There are parallels between the two studies. Benefit is provided when either a PARP inhibitor or bevacizumab is combined with chemotherapy for patients with unfavorable KELIM scores. Unfortunately, veliparib is not FDA-approved and is not currently slated for further development.
How can KELIM score be used as a biomarker?
Swisher: We can now take an ongoing clinical trial with patients randomized at diagnosis, add in KELIM score, and use that as a biomarker.
KELIM score is inexpensive, available at no cost online, and can be used clinically for patients on neoadjuvant chemotherapy or for those undergoing primary debulking surgery. We can select those patients with unfavorable KELIM to add bevacizumab.
For 15 years we had no biomarker for bevacizumab use — it is exciting to finally have one.
How difficult is it to integrate KELIM assessment along with BRCA mutation status and HRD status to identify patients who would receive maximum benefit from veliparib?
Swisher: We give anyone with a BRCA mutation a PARP inhibitor. That is now standard of care. Another option is combining a PARP inhibitor for maintenance plus bevacizumab, although most patients do not need that. Patients with a lower KELIM score with BRCA mutation did get more of a boost from PARP inhibitors than those with a favorable KELIM score. Adding bevacizumab to those with lower KELIM scores might select out patients for combination with bevacizumab and PARP inhibitor, but this has not been formally tested.
We can apply KELIM scores into clinical trials to deliver precision medicine. Some patients don’t benefit from any maintenance, while others need bevacizumab, and still others a PARP inhibitor. A subset of patients may benefit from a combination of a PARP inhibitor and bevacizumab. That’s the direction we are heading.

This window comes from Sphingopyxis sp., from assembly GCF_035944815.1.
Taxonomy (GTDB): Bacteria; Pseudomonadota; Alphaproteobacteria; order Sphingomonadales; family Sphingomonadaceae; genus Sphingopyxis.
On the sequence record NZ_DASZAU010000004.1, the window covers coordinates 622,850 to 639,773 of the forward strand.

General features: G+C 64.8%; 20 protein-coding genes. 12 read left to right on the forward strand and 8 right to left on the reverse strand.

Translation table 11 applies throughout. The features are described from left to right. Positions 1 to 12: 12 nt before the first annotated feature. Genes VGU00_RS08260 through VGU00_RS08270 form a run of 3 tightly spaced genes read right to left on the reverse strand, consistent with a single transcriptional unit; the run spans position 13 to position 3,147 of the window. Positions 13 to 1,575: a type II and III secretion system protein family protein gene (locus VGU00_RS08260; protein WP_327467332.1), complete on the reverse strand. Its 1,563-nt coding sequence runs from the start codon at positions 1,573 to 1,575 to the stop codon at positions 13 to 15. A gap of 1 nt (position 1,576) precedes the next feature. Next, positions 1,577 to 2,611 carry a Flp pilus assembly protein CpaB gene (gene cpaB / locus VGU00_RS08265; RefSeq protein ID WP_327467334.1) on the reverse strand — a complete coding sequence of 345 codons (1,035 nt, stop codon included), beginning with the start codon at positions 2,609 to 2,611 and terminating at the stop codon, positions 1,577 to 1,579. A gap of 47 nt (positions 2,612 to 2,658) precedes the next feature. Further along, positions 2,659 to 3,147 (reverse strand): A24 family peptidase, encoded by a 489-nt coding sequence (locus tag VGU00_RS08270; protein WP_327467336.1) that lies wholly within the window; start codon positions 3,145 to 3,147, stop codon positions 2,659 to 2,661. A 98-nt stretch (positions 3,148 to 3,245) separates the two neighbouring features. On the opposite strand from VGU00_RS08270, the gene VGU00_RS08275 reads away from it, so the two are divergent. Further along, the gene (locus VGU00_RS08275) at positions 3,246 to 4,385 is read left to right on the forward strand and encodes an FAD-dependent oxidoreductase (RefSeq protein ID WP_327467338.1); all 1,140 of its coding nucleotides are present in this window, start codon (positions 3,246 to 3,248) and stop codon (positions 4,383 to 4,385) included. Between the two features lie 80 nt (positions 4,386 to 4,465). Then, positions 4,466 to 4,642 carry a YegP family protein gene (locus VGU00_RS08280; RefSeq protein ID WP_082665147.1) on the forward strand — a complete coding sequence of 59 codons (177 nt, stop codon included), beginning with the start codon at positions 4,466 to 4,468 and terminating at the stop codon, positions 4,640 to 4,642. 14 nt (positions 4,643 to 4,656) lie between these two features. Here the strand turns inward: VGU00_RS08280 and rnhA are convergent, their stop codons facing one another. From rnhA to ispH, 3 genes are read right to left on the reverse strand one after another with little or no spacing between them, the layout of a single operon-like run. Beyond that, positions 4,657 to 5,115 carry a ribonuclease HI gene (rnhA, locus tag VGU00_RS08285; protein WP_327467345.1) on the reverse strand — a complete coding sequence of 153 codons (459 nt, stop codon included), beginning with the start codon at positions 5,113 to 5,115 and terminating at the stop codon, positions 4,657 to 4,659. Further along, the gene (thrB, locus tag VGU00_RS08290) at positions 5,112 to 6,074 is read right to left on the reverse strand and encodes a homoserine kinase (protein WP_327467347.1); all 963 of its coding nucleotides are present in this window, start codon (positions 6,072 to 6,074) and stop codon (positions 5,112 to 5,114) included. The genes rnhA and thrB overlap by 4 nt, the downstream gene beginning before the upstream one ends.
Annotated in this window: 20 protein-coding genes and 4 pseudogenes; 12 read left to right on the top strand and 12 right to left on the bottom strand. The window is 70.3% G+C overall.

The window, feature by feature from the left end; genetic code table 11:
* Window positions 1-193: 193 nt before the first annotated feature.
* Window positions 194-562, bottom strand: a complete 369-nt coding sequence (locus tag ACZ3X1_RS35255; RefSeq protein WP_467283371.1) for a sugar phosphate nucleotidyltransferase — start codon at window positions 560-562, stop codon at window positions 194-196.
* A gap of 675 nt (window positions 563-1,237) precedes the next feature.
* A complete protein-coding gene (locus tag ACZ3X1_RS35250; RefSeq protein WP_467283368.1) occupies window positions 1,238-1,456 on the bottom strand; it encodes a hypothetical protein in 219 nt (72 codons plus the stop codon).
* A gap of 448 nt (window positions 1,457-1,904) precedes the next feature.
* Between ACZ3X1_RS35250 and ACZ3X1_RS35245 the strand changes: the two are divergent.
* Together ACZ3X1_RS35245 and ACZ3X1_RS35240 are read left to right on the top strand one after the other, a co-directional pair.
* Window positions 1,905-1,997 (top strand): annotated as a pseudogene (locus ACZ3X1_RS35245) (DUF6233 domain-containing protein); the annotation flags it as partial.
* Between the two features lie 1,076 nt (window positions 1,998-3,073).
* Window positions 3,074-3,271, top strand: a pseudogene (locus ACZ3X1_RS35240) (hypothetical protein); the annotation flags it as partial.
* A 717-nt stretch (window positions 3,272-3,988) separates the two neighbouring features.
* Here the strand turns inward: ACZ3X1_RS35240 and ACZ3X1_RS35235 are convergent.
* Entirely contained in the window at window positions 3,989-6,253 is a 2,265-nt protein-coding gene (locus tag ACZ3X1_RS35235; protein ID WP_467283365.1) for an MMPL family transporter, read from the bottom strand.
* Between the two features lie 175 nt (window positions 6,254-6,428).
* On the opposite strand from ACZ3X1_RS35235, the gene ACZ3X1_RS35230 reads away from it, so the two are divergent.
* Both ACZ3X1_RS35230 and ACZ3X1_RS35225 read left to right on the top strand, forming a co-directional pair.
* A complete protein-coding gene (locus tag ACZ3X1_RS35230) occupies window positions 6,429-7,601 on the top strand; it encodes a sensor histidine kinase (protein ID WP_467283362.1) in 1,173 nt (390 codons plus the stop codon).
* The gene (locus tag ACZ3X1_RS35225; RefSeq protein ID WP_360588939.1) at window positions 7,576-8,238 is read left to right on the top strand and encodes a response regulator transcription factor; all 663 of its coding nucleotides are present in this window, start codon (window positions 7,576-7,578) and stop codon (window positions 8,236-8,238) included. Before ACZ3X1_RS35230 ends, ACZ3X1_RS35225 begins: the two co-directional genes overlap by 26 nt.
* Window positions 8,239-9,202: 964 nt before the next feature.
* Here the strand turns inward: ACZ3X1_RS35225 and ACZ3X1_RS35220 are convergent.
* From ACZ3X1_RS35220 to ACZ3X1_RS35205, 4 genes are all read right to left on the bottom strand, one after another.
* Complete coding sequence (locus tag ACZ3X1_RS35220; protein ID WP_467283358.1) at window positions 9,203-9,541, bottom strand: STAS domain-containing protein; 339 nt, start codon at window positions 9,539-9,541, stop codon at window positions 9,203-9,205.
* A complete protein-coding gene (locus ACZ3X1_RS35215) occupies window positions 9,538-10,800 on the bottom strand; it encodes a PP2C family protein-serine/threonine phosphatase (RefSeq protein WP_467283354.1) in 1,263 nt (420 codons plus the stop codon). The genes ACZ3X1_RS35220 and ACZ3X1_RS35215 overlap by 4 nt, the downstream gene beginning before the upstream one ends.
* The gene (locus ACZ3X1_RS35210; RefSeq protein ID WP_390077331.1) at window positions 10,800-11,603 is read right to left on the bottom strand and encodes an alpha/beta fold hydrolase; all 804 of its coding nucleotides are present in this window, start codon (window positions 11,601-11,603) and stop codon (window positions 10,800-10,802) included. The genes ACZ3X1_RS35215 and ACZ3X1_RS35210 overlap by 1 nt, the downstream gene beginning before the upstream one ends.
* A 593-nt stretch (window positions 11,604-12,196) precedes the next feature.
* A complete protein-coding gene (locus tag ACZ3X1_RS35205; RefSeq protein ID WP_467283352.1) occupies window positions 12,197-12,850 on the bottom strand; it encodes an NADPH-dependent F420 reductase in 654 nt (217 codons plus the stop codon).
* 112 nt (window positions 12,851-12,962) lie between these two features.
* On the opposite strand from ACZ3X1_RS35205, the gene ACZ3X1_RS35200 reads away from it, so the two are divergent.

What bottom-line message should we give to practicing oncologists?
Swisher: KELIM score is a biomarker that can now be used to look at upfront response to treatment in ovarian cancer. If a patient has an unfavorable KELIM score, consider adding in bevacizumab, if the patient is not already on it.
Potentially, we can consider clinical trials using KELIM score as a predictor for bevacizumab and PARP inhibitor therapy. It’s also a strong prognostic factor. In a clinical trial of maintenance, we could recommend therapy if a patient has a poor response based on the KELIM score. If a patient is on neoadjuvant chemotherapy, we can calculate the KELIM score and then make the decision about using bevacizumab.
Real-time measurement of chemotherapy response in the near future will be incorporated into treatment decision-making. There’s more to come on how to compare KELIM score to other pathologic response variables.
Swisher reported a leadership role with Ideaya Biosciences.
Journal of Clinical Oncology
Source Reference: You B, et al “CA-125 KELIM as a potential complementary tool for predicting veliparib benefit: An exploratory analysis from the VELIA/GOG-3005 study” J Clin Oncol 2022; DOI: 10.1200/JCO.22.00430.
This article was published by MedPage Today.